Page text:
Bord Bia estimated last year that 8% of the Irish population are now vegetarian, while 2% are vegan. Increasing numbers are also limiting meat or dairy in their diets. 

According to the National Dairy Council (NDC), 41% of Irish women and 30% of Irish men are now avoiding or limiting their dairy consumption, with one in 10 believing that cow’s milk is unhealthy. 

shutterstock_621976397 Vegetarian and reduced meat consumption diets are on the rise in Ireland and other countries. Shutterstock / Adisa Shutterstock / Adisa / Adisa

Adapting to climate change  

The IFA and farmers across the country recognise the need to reduce emissions from agriculture, there are just vastly different opinions on how this can be achieved.

Last year, Teagasc – the Agriculture and Food Development Authority – published a document which found that GHG emissions in Irish agriculture were set to increase over the period from 2021 to 2030. 

The report identified a total of 28 different abatement (mitigation) measures that could be carried out to reduce emissions. These measures have been flagged by government and the IFA as the roadmap towards reducing Ireland’s emissions from agriculture.  

“Irish farmers are engaged in climate action. We have very efficient food production systems in Ireland from a climate perspective,” the IFA’s Joe Healy said earlier this year.  

We are the most carbon efficient dairy producer in Europe and amongst the top five in beef. It’s important that this sustainable production is not restricted, as it would lead to increased international climate emissions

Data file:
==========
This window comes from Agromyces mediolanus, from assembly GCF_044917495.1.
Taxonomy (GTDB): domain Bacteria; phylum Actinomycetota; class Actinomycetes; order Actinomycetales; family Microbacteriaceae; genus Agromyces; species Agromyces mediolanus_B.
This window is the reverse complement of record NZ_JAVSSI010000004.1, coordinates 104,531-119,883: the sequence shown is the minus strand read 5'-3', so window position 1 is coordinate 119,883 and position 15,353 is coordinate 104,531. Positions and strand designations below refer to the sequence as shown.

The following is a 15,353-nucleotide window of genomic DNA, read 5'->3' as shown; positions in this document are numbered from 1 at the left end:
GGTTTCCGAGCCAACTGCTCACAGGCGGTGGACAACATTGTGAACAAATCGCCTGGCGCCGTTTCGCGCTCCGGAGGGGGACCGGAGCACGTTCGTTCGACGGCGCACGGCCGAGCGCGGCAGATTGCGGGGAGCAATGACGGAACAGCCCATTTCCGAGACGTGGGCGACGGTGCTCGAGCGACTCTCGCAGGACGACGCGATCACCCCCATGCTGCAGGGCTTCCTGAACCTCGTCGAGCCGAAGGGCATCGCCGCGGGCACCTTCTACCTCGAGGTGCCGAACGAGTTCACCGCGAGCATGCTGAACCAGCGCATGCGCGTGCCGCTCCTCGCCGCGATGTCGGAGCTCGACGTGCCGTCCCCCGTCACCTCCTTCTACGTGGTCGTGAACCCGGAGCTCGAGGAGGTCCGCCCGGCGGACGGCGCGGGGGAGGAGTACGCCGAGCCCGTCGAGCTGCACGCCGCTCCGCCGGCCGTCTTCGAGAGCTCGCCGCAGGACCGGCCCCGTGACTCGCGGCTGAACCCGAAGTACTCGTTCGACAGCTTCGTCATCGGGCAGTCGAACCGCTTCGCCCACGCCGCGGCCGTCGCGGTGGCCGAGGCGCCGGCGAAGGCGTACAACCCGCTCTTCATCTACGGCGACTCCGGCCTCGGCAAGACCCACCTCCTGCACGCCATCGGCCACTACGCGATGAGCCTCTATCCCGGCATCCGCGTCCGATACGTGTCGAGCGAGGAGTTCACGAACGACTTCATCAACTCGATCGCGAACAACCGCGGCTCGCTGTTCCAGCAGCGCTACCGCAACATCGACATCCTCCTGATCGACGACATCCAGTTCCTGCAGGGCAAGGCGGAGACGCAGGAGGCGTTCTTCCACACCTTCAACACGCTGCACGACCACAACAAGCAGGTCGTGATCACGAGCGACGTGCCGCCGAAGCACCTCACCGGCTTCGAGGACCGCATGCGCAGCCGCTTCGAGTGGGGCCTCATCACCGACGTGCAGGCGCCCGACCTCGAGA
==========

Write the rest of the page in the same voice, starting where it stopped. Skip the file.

Among other measures identified by Teagasc, a range of genetic improvements to cattle and technological improvements on farms, as well as changes fertiliser type, better use of land and increased afforestation (growing trees or forests) to soak up carbon from the atmosphere were identified. 

According to Teagasc, these measures if implemented could save 6.19 million tonnes of carbon every year from the atmosphere. 

Other schemes aim to incentivise farmers to be more environmentally conscious. One such scheme – Glas – involves paying farmers carry out a number of ‘green’ measures, like protect habitats, have bird a bee boxes and carry out low emission slurry spreading (among other measures).

But environmentalists say that these measures are nowhere near enough to significantly reduce our GHG emissions in line with global targets, and agree with the Climate Change Advisory Council that a reduction in the nation herd and increased diversification of what we farm is needed.

Mercosur and the environment

Sean Gormley has hedgerows planted along borders of his fields and has boxes for bees to make hives. 

“I would be conscious of the environment. I know we have to protect the environment as best we can,” he said.

We’re in Glas and we have bird boxes up and things for the bees. We wouldn’t be going out with much spray on the land or things like that.

He said said that he and other farmers are being encouraged to plant trees on their land and move into agri-forestry but that he feels his land is of too good quality.

“I’d sooner be going out looking at a lamb or a sheep or a calf growing and getting bigger than going looking at a tree getting bigger,” he said.

sheep Sean working feeding the sheep on his farm. cormac Fitzgerald / cormac Fitzgerald / /